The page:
Google boss warns Ireland that it must smarten up
Eric Schmidt urges govt to boost broadband presence
One of the world’s most influential internet leaders has told Ireland to catch up or lose out in the broadband stakes.
Google’s executive chairman Eric Schmidt has told a Dublin audience that Ireland needs to do better at broadband.
Schmidt also urged the government to work harder at getting Irish businesses online in a bid to beat the recession.
The Google boss warned that Ireland is lagging behind France, Germany and the UK in providing high-speed internet access to homes and businesses through traditional access and wireless networks such as 4G.
“Which is not to say that you can’t catch up quickly, but you need to do it,” he said. “It’s not a tragedy but it’s an issue.
“The thing the Government can actually do that’s hard is to work with the telecommunications providers to get more broadband. It’s very difficult for small businesses to do.
“There are very few things that are better use of your money than long-term infrastructure in information technology that serves the interests of the citizens of the country.”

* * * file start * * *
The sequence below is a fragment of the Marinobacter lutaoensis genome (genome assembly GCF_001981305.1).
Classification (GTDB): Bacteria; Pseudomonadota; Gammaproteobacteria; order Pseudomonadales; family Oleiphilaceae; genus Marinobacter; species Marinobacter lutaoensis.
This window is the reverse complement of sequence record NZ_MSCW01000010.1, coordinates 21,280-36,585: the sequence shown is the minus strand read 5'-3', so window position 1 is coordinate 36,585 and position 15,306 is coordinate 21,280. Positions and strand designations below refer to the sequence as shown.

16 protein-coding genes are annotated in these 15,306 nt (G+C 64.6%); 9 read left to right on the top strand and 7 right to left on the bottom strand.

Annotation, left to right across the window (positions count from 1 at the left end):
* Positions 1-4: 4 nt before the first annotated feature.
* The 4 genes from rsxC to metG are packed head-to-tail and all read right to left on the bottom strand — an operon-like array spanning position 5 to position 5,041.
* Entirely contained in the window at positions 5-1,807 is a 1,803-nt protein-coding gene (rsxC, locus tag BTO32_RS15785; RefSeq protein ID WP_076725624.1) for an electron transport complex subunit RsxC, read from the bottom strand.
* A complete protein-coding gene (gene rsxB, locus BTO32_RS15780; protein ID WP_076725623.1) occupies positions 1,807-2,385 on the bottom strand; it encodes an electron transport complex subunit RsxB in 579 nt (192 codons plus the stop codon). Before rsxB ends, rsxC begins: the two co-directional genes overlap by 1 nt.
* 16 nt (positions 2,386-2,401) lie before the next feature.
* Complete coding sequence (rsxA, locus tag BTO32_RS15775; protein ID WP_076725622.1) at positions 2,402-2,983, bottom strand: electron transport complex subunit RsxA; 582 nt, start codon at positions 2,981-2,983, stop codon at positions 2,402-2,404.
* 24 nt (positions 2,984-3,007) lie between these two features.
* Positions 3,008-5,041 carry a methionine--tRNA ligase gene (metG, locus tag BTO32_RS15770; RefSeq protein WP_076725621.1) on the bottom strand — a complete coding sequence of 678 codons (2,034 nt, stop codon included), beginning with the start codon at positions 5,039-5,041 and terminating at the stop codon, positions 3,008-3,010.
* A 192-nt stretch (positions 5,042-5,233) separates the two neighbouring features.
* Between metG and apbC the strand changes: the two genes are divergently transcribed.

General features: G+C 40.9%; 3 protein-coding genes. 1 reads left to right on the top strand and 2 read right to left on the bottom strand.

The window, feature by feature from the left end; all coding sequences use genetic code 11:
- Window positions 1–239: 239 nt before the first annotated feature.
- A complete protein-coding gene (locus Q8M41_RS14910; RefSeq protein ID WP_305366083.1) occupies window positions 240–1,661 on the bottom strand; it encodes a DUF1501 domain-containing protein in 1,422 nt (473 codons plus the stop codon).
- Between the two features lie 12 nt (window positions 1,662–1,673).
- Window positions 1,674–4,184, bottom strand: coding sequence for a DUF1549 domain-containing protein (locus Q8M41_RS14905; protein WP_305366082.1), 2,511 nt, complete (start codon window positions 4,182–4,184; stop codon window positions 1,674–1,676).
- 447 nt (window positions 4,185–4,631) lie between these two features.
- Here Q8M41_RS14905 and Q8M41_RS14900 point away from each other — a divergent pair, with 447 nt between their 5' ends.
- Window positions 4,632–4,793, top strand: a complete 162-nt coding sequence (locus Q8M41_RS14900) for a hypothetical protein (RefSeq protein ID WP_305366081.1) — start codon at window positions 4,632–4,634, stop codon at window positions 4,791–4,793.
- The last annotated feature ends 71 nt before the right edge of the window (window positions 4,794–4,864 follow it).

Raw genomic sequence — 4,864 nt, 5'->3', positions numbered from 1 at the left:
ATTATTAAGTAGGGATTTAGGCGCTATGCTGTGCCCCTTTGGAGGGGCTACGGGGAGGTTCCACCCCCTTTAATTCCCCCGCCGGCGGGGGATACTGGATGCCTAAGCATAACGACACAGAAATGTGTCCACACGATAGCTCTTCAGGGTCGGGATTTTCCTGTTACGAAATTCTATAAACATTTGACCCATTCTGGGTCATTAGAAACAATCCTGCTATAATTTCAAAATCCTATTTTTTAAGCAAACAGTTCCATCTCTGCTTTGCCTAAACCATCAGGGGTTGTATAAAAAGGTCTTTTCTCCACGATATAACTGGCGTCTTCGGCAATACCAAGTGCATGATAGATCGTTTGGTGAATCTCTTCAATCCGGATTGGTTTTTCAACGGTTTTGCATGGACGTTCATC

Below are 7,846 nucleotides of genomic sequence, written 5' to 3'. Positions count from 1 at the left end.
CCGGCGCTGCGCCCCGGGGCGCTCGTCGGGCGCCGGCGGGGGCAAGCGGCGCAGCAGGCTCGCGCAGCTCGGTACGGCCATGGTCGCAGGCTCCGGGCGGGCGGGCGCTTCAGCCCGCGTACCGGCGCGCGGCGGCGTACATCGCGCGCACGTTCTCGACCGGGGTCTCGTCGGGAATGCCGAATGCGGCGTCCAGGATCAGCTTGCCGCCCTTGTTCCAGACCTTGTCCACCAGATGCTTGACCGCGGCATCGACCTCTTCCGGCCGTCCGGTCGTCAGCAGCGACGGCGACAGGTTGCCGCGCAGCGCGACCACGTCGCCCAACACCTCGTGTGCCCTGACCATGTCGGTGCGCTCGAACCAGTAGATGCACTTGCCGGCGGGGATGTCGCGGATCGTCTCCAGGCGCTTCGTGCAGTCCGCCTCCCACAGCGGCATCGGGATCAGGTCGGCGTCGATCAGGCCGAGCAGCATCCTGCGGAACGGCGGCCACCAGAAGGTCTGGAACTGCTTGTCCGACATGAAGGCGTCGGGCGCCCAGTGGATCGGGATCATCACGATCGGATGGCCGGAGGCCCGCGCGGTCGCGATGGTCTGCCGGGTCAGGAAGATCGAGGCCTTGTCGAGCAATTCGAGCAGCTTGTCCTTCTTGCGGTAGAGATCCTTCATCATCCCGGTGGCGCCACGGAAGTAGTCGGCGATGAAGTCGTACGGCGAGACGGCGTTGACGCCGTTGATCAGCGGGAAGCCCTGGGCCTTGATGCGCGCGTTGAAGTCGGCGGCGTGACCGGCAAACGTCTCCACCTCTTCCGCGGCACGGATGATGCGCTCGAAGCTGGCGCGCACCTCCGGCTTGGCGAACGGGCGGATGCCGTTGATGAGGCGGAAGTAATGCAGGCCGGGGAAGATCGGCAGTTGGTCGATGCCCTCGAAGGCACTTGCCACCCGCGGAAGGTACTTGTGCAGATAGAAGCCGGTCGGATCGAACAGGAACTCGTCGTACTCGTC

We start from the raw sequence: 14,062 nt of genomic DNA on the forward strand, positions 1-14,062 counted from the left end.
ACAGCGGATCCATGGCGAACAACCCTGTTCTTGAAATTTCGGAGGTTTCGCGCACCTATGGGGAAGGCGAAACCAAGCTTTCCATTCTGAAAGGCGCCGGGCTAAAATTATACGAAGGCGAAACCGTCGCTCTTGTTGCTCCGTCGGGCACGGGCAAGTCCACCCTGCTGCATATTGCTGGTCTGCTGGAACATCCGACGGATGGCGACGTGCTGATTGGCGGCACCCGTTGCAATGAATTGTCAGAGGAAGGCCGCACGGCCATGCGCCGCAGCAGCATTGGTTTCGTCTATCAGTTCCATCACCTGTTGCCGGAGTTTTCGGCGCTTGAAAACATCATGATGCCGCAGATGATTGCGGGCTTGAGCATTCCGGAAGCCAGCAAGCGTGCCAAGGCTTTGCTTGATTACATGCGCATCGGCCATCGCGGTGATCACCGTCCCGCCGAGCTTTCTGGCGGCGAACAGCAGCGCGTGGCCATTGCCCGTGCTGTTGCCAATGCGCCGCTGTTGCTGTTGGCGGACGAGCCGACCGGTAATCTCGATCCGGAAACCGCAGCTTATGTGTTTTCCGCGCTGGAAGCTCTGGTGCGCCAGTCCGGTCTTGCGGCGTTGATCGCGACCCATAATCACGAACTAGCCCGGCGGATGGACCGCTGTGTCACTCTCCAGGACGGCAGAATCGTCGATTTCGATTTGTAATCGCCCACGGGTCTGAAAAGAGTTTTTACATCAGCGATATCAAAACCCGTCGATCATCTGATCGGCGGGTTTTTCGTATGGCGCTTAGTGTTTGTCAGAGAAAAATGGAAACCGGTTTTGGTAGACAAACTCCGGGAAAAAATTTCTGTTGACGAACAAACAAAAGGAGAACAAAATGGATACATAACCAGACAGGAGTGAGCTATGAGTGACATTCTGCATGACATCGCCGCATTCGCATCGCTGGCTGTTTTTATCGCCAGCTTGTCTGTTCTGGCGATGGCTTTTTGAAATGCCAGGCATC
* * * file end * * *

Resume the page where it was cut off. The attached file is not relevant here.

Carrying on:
Schmidt told the Irish Times that the financial crisis hasn’t helped the broadband roll-out in Ireland or the bid to get more businesses online.
He added: “It may be that the Government has had a tough time, choosing between 10 different legitimate groups. I’m lobbying for mine.
“The benefit of lobbying for mine is I think that the economic benefit of getting Irish businesses to be global, the flow through is so phenomenal. It creates new jobs, they pay taxes; it’s a market. But it is aided by such investment.”
Adamant that there is a global opportunity out there for Irish business, Schmidt highlighted the fact that some 40 per cent of businesses in Ireland have no internet presence.
“If I can sound critical, my observation is that Irish businesses are somewhat behind, especially the small and medium business, getting online compared to where they should be,” he said.
“And Google and other companies working with people here should work very hard to get those companies on the internet.”
According to the paper, Schmidt quoted a recent McKinsey study which claimed that, for every job lost through internet competition, 2.6 are created.
He also outlined plans for Google to expand in Ireland - it currently employs about 2,200 people in Ireland and is one of the fastest growing employers in the State.
“Our decision has nothing to do with the Irish economy and everything to do with the Irish workforce,” he said.
“Ireland is a great place to run our business. We have a workforce of geographically diverse, speaking multiple languages, creative young people coming out of your top universities. This is a desirable place to work.”
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